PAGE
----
The other is whether he lied about being a member of the Communist Party--if that question is even asked anymore. If he had answered that question, "No," then the prosecution still has to prove he's actually a registered member of the Communist Party...which he probably is not.

If that criminal prosecution fails, his command structure would be hampered from taking any other kind of action against him for those acts.

That's why I figure he's just going to get the maximum amount of jerking around he can get under an Article 15.
Yes, I know what you are saying. But in this case, an Article 15 just doesn't fit the case nor does it do the job.

The medical student whose MD was revoked was never charged with a crime. Lots of complaints but no criminal charges. It happened because of his conduct and attitude toward everyone, including patients. The resulting court case (which the university eventually won) also included discussions regarding professionalism which was interesting.

Sure, he could be assigned crap jobs for the next few years (his Army career is over anyway) but best believe that he will spend his off-duty hours spreading his filth every where and in any way he can. And if he is allowed to complete the 5 years and simply leave, he wins. An Article 15 won't mean anything to him. Nor would several later on.

It will be interesting to see how this all turns out.
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Old 10-04-2017, 09:40 PM
gg
 
Location: Pittsburgh
16,947 posts, read 17,190,175 times
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Quote:
Originally Posted by BucFan View Post
https://www.stripes.com/news/us/sen-...9#.WdU9bWiPK70

SEN Rubio's thoughts on the subject.
I would have to differ to this man's opinion on the matter. Wow, I am changing my view, but that is why we discuss things. If he is on the taxpayer's dime, dismiss him and save us some damn money! Get someone in there that wants to be in there!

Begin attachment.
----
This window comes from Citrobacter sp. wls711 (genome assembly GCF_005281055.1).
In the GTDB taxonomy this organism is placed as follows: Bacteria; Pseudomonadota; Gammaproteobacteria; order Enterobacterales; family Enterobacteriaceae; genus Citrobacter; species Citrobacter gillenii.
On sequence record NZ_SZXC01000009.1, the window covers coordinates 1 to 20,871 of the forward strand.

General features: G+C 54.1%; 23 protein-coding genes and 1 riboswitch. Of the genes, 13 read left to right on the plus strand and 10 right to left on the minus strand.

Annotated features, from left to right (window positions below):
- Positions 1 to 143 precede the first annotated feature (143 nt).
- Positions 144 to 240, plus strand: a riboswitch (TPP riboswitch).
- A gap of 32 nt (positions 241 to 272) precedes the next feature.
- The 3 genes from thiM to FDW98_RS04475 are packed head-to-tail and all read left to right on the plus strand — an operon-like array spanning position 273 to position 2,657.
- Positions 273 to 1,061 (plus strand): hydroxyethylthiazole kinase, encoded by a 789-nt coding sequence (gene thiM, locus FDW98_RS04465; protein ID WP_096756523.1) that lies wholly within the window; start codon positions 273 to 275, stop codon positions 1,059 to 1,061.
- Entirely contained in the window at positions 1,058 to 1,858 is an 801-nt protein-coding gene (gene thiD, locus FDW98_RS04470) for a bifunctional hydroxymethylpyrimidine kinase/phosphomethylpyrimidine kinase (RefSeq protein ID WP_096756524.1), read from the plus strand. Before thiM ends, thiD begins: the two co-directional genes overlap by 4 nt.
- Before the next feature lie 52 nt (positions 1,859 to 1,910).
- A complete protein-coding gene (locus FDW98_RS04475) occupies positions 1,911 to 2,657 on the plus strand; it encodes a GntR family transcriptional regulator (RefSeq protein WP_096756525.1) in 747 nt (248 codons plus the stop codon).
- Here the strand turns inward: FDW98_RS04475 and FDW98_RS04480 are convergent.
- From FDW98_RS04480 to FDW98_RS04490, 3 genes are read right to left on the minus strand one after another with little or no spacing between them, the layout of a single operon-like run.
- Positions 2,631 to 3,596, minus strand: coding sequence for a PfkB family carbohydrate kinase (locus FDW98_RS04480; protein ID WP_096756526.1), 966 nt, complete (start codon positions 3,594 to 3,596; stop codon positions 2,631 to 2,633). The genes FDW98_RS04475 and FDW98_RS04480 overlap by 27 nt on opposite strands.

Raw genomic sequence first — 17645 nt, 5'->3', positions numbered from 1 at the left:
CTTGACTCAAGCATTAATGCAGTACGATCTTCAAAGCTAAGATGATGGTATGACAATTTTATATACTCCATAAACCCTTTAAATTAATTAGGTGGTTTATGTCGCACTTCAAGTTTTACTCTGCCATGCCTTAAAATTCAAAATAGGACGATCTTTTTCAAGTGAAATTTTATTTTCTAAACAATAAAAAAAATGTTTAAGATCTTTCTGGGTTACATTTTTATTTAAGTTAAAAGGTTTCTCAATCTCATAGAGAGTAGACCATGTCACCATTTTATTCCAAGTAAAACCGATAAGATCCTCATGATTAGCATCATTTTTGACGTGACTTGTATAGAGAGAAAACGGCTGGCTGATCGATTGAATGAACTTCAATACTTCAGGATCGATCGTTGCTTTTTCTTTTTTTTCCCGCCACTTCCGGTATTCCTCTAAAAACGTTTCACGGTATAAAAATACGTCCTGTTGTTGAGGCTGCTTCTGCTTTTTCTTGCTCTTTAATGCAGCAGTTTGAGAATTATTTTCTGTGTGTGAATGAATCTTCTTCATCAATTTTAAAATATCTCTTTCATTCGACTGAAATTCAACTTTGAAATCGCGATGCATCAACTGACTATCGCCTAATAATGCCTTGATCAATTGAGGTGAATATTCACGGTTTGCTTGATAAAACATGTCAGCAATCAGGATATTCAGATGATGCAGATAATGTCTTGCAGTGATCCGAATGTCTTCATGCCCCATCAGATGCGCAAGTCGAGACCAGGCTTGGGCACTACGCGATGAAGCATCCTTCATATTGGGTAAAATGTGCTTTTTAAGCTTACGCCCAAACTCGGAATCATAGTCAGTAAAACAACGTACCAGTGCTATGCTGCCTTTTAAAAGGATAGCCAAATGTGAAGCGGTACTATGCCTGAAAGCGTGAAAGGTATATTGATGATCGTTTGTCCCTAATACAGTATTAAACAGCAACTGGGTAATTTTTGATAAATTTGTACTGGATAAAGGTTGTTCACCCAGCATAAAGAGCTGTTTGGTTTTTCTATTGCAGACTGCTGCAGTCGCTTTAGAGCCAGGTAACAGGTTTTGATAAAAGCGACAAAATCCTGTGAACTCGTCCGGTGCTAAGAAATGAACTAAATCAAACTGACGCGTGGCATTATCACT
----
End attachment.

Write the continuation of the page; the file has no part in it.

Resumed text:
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Old 10-05-2017, 09:23 AM
 
394 posts, read 223,936 times
Reputation: 800
Quote:
Originally Posted by BucFan View Post
seems unfair to the taxpayer who financed his West Point education
Good point. Court-martial, bust him to Private (He should not be in a leadership position), time in the brig, require him to complete any service time obligations.
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Old 10-05-2017, 10:35 AM
 
17,916 posts, read 9,849,196 times
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Everyone here--including me--is reacting to vigorously to "Communist."


Back during the Cold War when I enlisted, there was a specific question: "Are you a member of the Communist Party?" Or maybe even then it was only a question for security clearances.


However, the Supreme Court made that question illegal for most public offices, and I don't know that the question is explicitly asked of everyone in the service today. I can't say off-hand if it's illegal today for a service member to be a registered member of Communist Party.


If that is the case, then the only legality is "political activity while in uniform"--and that could have been for any party, Democrat, Republican, Communist, whatever. Rarely does that result in court-martial.


And even then, "political activity while in uniform" may have a much more specific meaning in the courtroom than "posted a picture on Facebook wearing a tee-shirt under his uniform."


I don't think a general court-martial is going to happen for this.
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Old 10-05-2017, 10:51 AM
 
Location: New Mexico U.S.A.
24,138 posts, read 38,895,616 times
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Quote:
Originally Posted by Ralph_Kirk View Post
Back during the Cold War when I enlisted, there was a specific question: "Are you a member of the Communist Party?" Or maybe even then it was only a question for security clearances.
I found it...

Attorney General's List of Subversive Organizations
https://en.wikipedia.org/wiki/Attorn..._Organizations

"The list went through several revisions until President Richard M. Nixon abolished it in 1974"

The reference above does not show the last complete list.